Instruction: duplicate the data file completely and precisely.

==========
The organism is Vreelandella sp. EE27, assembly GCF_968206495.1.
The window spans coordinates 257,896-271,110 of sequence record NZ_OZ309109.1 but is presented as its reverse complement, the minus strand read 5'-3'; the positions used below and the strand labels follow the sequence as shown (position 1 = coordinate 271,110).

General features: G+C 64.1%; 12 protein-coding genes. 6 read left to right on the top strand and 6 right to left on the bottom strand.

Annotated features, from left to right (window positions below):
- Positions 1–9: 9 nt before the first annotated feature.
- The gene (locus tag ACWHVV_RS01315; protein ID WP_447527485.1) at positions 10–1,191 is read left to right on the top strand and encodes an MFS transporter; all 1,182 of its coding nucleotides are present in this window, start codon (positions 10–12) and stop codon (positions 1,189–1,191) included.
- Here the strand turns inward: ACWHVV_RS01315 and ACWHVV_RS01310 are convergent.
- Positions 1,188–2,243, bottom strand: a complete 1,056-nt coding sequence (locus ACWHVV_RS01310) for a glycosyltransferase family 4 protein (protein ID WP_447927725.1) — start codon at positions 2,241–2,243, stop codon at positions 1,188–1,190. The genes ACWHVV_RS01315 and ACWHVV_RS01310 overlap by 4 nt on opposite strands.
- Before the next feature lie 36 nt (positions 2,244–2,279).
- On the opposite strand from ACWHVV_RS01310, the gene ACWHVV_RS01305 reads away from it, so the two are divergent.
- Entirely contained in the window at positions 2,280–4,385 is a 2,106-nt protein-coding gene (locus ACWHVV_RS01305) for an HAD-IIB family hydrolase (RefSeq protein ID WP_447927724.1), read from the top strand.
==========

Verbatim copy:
The organism is Vreelandella sp. EE27, assembly GCF_968206495.1.
The window spans coordinates 257,896-271,110 of sequence record NZ_OZ309109.1 but is presented as its reverse complement, the minus strand read 5'-3'; the positions used below and the strand labels follow the sequence as shown (position 1 = coordinate 271,110).

General features: G+C 64.1%; 12 protein-coding genes. 6 read left to right on the top strand and 6 right to left on the bottom strand.

Annotated features, from left to right (window positions below):
- Positions 1–9: 9 nt before the first annotated feature.
- The gene (locus tag ACWHVV_RS01315; protein ID WP_447527485.1) at positions 10–1,191 is read left to right on the top strand and encodes an MFS transporter; all 1,182 of its coding nucleotides are present in this window, start codon (positions 10–12) and stop codon (positions 1,189–1,191) included.
- Here the strand turns inward: ACWHVV_RS01315 and ACWHVV_RS01310 are convergent.
- Positions 1,188–2,243, bottom strand: a complete 1,056-nt coding sequence (locus ACWHVV_RS01310) for a glycosyltransferase family 4 protein (protein ID WP_447927725.1) — start codon at positions 2,241–2,243, stop codon at positions 1,188–1,190. The genes ACWHVV_RS01315 and ACWHVV_RS01310 overlap by 4 nt on opposite strands.
- Before the next feature lie 36 nt (positions 2,244–2,279).
- On the opposite strand from ACWHVV_RS01310, the gene ACWHVV_RS01305 reads away from it, so the two are divergent.
- Entirely contained in the window at positions 2,280–4,385 is a 2,106-nt protein-coding gene (locus ACWHVV_RS01305) for an HAD-IIB family hydrolase (RefSeq protein ID WP_447927724.1), read from the top strand.